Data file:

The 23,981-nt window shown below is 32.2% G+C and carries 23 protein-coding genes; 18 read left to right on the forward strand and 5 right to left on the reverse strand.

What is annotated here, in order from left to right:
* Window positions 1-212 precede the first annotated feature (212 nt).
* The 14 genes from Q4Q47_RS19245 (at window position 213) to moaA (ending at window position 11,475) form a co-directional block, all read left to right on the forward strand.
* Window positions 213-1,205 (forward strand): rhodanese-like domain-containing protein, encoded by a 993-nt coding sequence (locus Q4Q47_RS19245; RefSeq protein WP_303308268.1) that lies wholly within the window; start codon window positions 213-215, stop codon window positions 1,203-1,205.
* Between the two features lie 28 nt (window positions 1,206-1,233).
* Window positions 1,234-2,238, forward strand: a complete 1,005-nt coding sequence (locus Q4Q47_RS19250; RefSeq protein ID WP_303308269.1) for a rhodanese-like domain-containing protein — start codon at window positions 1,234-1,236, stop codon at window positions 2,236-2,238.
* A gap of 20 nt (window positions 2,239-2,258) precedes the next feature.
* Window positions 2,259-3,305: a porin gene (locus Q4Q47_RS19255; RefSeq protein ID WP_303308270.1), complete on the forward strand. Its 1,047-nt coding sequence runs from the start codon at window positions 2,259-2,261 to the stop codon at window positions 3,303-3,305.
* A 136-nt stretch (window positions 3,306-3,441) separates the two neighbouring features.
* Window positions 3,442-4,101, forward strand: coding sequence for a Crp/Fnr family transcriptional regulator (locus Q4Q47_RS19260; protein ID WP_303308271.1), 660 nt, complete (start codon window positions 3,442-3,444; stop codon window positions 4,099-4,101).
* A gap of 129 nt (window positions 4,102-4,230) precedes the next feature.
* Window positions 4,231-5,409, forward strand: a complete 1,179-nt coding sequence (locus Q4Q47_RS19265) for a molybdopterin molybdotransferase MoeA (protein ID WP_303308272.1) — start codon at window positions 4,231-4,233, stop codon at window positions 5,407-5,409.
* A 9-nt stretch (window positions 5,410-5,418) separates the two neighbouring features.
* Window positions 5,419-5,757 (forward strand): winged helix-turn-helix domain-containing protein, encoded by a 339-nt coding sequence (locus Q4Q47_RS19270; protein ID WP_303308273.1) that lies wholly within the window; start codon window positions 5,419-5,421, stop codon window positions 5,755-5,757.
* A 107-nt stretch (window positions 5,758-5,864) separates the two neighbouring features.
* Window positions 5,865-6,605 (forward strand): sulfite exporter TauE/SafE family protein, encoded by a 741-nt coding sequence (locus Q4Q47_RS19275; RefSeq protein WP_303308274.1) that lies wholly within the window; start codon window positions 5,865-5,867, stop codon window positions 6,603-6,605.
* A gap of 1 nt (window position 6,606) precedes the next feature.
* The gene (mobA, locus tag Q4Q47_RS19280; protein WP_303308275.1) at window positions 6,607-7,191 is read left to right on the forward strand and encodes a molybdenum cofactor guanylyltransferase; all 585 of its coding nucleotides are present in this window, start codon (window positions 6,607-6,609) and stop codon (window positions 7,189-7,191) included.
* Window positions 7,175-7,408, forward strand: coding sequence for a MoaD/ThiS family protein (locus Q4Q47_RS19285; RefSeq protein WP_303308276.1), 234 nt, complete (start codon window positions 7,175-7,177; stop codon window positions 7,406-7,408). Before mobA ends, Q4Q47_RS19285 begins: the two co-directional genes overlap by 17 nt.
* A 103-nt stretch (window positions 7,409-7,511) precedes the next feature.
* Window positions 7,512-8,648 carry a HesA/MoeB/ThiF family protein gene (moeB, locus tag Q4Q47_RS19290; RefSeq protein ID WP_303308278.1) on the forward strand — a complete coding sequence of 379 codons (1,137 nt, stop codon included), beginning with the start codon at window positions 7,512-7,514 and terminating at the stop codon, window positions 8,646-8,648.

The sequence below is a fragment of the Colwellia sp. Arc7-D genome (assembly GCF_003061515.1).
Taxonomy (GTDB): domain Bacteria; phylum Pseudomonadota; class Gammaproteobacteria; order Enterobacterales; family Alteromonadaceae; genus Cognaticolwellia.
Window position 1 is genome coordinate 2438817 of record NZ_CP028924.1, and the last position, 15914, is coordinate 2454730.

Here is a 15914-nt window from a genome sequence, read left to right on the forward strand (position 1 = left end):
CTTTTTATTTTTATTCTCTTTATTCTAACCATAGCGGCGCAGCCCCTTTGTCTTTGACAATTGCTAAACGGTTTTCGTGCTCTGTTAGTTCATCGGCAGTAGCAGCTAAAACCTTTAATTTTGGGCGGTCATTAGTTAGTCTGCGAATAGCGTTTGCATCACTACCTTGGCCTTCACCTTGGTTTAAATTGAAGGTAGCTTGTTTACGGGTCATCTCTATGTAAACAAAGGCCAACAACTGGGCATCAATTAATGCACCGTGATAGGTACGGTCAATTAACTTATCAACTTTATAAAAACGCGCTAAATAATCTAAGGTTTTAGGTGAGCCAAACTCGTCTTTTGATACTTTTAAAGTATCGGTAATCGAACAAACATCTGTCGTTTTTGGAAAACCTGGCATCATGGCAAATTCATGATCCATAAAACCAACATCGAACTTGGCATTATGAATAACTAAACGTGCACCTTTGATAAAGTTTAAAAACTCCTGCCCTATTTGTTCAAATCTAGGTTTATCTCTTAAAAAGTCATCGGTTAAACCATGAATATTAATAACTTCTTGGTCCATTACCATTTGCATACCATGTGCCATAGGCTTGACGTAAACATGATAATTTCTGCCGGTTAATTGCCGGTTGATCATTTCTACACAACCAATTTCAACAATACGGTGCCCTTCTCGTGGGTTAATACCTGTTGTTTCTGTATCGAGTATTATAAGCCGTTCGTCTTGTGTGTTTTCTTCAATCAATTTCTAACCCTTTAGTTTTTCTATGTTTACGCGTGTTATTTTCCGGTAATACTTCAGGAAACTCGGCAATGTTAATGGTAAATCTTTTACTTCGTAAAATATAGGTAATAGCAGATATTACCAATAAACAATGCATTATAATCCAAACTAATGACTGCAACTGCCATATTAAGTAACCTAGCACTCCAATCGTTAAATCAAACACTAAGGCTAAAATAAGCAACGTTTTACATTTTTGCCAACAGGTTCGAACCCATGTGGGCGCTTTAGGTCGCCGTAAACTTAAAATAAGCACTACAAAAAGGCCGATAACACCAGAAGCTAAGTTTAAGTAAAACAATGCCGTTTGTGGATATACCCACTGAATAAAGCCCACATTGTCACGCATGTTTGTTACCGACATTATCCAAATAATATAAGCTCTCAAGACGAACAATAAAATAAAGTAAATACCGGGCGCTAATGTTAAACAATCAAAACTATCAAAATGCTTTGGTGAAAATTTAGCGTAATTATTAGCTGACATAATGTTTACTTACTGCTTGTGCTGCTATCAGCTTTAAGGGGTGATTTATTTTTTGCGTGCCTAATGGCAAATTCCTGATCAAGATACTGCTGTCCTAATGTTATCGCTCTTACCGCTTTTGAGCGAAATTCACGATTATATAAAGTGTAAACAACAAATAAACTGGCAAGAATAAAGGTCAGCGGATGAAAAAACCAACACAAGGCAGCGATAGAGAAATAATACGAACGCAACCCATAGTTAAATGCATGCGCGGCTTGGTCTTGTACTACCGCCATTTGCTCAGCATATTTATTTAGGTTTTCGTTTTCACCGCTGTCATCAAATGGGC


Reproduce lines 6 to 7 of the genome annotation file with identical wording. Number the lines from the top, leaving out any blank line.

* Between the two features lie 28 nt (window positions 1,206-1,233).
* Window positions 1,234-2,238, forward strand: a complete 1,005-nt coding sequence (locus Q4Q47_RS19250; RefSeq protein ID WP_303308269.1) for a rhodanese-like domain-containing protein — start codon at window positions 1,234-1,236, stop codon at window positions 2,236-2,238.